"Zimbabwe's economic output has decreased dramatically since 1998. Official inflation rose above 200,000,000% in 2008, and although the economy has stabilized, unemployment remains estimated at more than 90%. The adult HIV prevalence rate of 15.3% has contributed to a sharp drop in life expectancy, and a nationwide cholera outbreak from late 2008 through early 2009 resulted in almost 100,000 infections and over 4,000 deaths. The number of Zimbabweans expected to require food aid in 2010 is estimated at 1.9 million. Deteriorating economic and humanitarian conditions in recent years have led many to emigrate [sic] to neighboring countries, creating a substantial burden on the region. The country appears to be making a gradual shift from humanitarian crisis toward recovery, but much of the population remains highly vulnerable. Robert Mugabe has enjoyed considerable popularity in Africa as a former liberation leader, but some African leaders have viewed his policies as damaging to the continent and urged democratic reforms. Following controversial elections in 2000 and citing abuses of human rights and the rule of law, the United States and some other former allies of the government became vocal critics. The United States has enforced targeted sanctions against top Zimbabwe officials and associates since 2002. This report provides background on events leading up to and surrounding the country's most recent elections, in March and June 2008."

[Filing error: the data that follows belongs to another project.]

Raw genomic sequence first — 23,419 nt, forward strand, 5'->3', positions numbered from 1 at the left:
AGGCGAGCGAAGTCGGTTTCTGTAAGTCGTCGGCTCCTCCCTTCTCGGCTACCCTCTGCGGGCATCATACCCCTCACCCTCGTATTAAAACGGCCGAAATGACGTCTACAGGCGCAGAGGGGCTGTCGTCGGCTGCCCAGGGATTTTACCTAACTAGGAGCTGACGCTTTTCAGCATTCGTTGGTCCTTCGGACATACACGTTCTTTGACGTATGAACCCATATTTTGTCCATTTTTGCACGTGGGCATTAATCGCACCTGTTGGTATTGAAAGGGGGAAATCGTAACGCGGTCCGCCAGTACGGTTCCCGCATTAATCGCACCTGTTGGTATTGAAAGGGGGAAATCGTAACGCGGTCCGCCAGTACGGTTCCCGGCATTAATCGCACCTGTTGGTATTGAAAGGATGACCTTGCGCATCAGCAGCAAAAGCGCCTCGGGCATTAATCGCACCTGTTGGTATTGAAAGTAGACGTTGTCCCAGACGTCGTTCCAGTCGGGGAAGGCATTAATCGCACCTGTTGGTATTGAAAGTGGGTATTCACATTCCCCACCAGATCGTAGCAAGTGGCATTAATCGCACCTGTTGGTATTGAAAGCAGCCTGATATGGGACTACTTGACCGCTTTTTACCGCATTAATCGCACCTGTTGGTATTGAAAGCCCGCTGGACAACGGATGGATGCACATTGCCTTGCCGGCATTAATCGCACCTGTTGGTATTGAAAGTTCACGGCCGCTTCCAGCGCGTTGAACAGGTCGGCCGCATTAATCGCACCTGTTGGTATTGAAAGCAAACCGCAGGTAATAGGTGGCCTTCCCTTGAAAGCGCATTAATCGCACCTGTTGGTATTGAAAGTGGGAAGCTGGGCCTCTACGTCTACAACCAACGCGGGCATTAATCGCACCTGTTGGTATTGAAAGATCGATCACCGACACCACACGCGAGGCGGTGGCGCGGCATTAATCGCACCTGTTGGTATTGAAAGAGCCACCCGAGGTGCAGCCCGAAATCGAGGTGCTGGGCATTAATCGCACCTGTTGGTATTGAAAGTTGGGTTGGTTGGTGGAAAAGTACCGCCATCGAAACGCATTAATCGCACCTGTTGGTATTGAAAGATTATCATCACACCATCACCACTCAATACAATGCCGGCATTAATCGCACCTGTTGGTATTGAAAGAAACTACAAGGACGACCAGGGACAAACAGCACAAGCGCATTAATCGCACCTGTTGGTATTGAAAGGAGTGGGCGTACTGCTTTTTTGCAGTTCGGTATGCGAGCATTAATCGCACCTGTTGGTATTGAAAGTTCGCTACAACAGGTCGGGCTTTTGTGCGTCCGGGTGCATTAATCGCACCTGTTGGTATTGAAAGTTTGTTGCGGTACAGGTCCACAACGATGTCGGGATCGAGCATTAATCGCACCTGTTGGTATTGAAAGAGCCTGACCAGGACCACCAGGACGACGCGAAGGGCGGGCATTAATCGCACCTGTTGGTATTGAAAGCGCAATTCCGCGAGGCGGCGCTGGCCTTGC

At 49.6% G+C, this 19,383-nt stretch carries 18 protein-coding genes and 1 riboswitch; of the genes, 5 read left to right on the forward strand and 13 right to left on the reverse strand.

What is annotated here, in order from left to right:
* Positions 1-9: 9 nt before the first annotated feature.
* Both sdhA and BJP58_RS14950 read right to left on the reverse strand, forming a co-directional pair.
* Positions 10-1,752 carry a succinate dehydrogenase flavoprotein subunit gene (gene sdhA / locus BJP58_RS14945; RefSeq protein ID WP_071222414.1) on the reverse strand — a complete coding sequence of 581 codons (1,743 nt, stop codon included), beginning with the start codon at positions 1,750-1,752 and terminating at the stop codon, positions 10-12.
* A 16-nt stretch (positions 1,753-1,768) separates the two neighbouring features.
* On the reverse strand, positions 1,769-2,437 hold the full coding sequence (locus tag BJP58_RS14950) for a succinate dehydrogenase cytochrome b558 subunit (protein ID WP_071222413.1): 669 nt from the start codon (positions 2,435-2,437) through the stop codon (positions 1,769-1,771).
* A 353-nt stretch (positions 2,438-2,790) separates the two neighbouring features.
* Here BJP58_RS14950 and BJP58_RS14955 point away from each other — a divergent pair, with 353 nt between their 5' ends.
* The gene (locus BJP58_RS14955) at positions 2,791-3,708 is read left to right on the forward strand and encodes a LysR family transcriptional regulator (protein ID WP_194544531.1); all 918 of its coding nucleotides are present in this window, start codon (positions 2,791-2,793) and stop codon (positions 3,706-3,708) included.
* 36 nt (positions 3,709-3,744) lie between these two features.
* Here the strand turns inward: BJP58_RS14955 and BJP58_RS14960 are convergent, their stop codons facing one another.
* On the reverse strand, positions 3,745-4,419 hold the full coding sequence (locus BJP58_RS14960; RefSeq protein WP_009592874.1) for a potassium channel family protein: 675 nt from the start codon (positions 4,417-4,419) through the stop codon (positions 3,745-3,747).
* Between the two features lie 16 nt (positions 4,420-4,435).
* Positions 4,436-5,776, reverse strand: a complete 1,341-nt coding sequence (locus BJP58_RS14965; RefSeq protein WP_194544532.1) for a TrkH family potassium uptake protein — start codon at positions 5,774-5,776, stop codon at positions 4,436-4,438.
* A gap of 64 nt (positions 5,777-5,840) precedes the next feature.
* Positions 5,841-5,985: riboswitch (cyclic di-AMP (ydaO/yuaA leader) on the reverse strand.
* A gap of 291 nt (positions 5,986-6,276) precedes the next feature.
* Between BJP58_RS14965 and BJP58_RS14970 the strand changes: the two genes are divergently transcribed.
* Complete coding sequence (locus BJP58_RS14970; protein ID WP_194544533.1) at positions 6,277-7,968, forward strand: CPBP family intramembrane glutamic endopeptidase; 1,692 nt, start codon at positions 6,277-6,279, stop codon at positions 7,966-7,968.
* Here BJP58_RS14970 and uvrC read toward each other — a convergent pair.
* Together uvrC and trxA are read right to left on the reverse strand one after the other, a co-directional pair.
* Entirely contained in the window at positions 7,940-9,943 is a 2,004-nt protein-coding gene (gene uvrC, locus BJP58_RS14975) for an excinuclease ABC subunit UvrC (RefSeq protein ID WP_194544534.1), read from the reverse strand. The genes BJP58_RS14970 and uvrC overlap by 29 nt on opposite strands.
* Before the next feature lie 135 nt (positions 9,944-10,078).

CRS Report for Congress, RL32723